Scientists at Queen’s University Belfast are developing a potential revolutionary new treatment for sepsis and acute respiratory distress syndrome (ARDS), according to pre-clinical results published in Science Translational Medicine.

The novel anti-inflammatory drug, SAN101, is being developed by a team of scientists and clinicians at the School of Pharmacy and the Centre for Infection and Immunity at Queen’s, alongside colleagues at Trinity College Dublin (TCD).

The nanoparticle binds to immune cells in the body and inhibits the excessive cycle of inflammation which drives the development of sepsis and ARDS. This new approach has the potential to reduce the impact of sepsis and ARDS in acutely ill patients.

Sepsis is one of the most frequent causes of death in hospitalized patients, with an estimated 19 million cases worldwide every year and around 8 million deaths. ARDS is a frequent complication of sepsis, as the lungs can’t provide enough oxygen for the rest of the body. Up to 25% of patients with severe sepsis will develop ARDS and up to half of these patients will die, the researchers noted.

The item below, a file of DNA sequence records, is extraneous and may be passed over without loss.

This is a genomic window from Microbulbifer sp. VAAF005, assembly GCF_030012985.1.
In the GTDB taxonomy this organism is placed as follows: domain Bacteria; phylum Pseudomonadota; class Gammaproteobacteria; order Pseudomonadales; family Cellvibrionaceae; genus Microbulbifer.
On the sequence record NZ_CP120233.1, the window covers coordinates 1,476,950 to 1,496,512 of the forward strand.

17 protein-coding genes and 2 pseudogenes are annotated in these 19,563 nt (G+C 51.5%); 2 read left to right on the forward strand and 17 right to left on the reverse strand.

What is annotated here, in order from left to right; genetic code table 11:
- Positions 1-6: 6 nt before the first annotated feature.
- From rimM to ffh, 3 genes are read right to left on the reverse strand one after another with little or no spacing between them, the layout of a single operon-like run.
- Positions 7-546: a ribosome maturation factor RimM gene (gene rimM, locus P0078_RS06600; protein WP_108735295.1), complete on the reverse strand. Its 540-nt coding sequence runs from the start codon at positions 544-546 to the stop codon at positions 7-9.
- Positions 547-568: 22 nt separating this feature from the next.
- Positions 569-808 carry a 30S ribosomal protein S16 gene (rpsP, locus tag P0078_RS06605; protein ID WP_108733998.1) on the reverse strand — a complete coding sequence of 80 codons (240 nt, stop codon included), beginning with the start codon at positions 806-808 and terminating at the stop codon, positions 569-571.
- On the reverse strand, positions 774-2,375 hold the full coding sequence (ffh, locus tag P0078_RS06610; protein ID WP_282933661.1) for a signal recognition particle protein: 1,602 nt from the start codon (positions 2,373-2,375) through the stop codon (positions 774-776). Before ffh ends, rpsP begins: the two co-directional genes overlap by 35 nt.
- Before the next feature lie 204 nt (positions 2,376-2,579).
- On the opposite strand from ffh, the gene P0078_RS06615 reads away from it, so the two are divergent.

“What we have developed is an anti-inflammatory nanoparticle – a microscopic particle that binds itself to cells called ‘macrophages’, which are often found at the site of an infection. We have found that this nanoparticle essentially blocks inflammation and interrupts the chain of reactions that lead to severe sepsis and ARDS,” said professor Chris Scott from Queen’s School of Pharmacy.

Professor Scott will be presenting the development of SAN101 at the Applied Pharmaceutical Sciences of Great Britain Conference in Nottingham on September 9, 2015.

The research was funded by a major grant from the Medical Research Council awarded in 2012, following initial support from the Public Health Agency (PHA) HSC R&D Division.